It’s been a while since my last doggie update. That’s a shame because so much of life has become all about doggies. For those of you who missed out, we are the proud owners of three miniature Australian shepherds. No wait, they’re about to become American shepherds. Don’t ask me why, I really don’t want to know. Probably has something to do with the designated hitter or greater use of the instant replay in football. Not my problem.
As you know our big world o’ dogs has changed the last year. My much missed Jack died last May. At times it seems like years ago, at other moments it feels like yesterday. He was really special and there are times I think about him and let out a big sigh.
That left Lucy as “the only dog.” Let me be clear about something. I’ve become the kind of person I used to make fun of. You know what I’m talking about, the guy who talks to his dogs like they’re people, fusses at them, cajoles them, is at once enthralled with or disappointed by them. But I get it now. The boys are grown and gone, no grandchildren on the horizon (not a judgement, just fact.) So the dogs become the little people in your life. What destroyed me most when we lost Jack was not just that he was a great dog carved from alabaster that sat on the living room mantle, but he was my friend. He was my companion and I loved spending time with him. Yes he was tempermental and could occasionally be naughty, but I have really good human friends that fit that description too. Heck, I’m describing me.
So you know the story, with Jack gone, we felt Lucy needed a buddy, so in July Amos came to live at our house. I’ve shared in previous posts that Amos is beautiful, but is pretty shy and timid. Hah! Times change, but more about that later. Then in October, as my blogs were being locked away by Google forever, Rusty came to live with us. We’re three months down the road now and it’s time for an update.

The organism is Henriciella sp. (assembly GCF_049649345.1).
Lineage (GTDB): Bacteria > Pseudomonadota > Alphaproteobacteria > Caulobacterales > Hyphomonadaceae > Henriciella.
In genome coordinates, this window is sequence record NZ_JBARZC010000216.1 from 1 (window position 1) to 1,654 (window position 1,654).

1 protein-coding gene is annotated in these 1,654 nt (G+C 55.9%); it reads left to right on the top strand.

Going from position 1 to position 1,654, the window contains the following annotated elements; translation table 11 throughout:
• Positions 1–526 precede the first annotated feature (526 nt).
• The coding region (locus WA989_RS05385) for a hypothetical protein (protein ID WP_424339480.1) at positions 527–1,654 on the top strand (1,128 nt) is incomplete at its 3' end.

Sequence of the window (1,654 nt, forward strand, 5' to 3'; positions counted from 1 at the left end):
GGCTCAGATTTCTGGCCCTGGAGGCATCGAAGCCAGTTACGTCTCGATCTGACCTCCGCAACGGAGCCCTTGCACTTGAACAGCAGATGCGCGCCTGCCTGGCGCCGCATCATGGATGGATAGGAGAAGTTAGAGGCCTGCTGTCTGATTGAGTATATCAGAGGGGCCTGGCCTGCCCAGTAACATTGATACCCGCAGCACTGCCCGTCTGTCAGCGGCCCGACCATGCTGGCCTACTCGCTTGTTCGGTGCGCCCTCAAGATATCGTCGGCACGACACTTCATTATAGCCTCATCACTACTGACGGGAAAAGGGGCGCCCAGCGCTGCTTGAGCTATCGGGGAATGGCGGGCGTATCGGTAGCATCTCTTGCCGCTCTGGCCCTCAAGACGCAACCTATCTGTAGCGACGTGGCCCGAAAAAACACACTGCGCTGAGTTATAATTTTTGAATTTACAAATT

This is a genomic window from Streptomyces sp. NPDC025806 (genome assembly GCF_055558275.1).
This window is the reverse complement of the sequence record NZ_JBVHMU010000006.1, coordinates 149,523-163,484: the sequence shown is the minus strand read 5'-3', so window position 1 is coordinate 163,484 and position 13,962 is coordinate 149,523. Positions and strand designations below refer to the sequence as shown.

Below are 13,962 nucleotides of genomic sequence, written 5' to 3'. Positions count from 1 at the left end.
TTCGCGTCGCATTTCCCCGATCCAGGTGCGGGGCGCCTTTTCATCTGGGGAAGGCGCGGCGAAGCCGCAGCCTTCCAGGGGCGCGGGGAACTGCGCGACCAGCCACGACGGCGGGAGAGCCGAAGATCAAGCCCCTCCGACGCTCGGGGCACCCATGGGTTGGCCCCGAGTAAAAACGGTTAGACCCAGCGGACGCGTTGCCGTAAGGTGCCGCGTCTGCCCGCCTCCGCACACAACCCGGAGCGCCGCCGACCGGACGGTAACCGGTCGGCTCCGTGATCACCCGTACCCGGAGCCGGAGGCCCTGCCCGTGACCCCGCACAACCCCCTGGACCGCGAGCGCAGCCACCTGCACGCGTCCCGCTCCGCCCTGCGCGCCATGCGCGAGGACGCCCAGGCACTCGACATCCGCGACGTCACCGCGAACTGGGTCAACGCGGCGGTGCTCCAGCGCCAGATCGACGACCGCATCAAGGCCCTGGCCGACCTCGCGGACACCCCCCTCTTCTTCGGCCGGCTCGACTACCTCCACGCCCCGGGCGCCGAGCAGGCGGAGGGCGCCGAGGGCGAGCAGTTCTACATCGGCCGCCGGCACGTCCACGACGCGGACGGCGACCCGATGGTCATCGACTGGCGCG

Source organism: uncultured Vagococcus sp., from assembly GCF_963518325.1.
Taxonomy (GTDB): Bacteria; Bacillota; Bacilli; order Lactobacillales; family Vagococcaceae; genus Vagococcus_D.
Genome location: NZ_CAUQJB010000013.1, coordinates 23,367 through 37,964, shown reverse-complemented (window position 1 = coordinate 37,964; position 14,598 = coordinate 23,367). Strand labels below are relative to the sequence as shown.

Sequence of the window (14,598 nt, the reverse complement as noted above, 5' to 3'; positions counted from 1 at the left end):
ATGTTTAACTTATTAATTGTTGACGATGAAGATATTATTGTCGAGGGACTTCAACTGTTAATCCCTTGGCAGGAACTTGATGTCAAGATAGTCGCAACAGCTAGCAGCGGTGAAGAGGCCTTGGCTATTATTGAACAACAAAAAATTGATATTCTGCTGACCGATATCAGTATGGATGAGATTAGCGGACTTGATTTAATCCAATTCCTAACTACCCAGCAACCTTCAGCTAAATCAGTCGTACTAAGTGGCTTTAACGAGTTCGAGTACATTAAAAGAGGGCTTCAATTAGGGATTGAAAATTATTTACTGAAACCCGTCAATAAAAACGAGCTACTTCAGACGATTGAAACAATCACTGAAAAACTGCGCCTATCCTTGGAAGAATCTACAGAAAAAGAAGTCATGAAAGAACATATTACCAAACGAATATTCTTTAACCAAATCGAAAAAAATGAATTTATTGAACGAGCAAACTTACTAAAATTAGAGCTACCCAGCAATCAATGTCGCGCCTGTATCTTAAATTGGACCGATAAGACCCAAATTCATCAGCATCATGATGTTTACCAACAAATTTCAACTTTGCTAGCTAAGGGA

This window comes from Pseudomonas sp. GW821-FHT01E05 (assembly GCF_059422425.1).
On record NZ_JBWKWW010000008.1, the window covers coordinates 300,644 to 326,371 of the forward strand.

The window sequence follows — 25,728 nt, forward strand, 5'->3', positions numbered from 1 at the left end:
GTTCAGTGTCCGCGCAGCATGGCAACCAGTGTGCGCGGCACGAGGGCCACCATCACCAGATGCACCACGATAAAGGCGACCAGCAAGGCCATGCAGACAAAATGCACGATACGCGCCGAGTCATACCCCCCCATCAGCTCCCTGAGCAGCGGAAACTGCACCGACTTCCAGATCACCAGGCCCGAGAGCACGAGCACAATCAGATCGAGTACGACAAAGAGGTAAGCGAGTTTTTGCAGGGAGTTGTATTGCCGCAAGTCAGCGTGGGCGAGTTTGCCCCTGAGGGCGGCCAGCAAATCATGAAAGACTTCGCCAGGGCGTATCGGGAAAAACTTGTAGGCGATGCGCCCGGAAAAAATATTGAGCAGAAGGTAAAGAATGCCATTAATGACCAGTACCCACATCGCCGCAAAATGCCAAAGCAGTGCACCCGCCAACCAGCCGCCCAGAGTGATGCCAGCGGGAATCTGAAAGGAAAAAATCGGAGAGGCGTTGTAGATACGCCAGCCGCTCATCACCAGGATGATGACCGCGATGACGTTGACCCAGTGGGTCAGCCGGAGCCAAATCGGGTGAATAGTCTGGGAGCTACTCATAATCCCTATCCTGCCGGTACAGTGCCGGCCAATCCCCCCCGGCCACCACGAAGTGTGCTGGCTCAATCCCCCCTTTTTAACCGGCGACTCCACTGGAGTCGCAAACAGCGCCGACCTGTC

First, Lucy remains the queen of the domain. She’s nearly twelve now, and not so spry as we’d like. It would help a lot if she wasn’t quite so fond of eating ALL THE TIME. Even so, she still loves going for walks and can jump up on our bed when she is so inclined, which is most days. You see, age has its privileges, and because she is the best behaved of all the Aussie pooches in the world, Lucy is able to roam freely during the work day while the boys are in their crates. However, age does take it toll. Lucy constantly jumps at the back door to be let out to sniff around the backyard. However this frequently triggers a stampede of certain boy dogs that shall remain nameless. Though she is usually the first one at the door to be let out, she is usually the last one to step on the deck. One can almost see her shaking her head in disbelief and hear her muttering. (But there I go again anthropomorphizing.)
If Lucy is the same stable, sensible Lucy she’s always been, then Amos is the Aussie that changed the most the past few months. Amos remains the most beautiful dog I’ve ever seen. He’s also the most cuddly, lovable dog I’ve ever been around. We are governed by the Amos rule at our house. When I’m home working at the computer, like right now, he wants to be with me. But when Lorri gets home, usually a couple hours later than me, he casts me aside for my wife. I remember this feeling from about thirty-five years and my relationships with women. We don’t think Amos ever sleeps. Unlike the other two dogs, he is very much a night owl. When I go to bed at 9:15-10:00 Lucy and Rusty are both ready and they head down the hall to their beds–but not our little red merle friend. He loves to stay up late with Lorri, and if he never had to sleep in his crate it would be fine with him. In fact, we had to make a crate change for young Mr. Amos. Amos would nightly do a jail break, finding a way to pry the door pegs out of their retaining holes. He was happy as a clam and so proud of himself.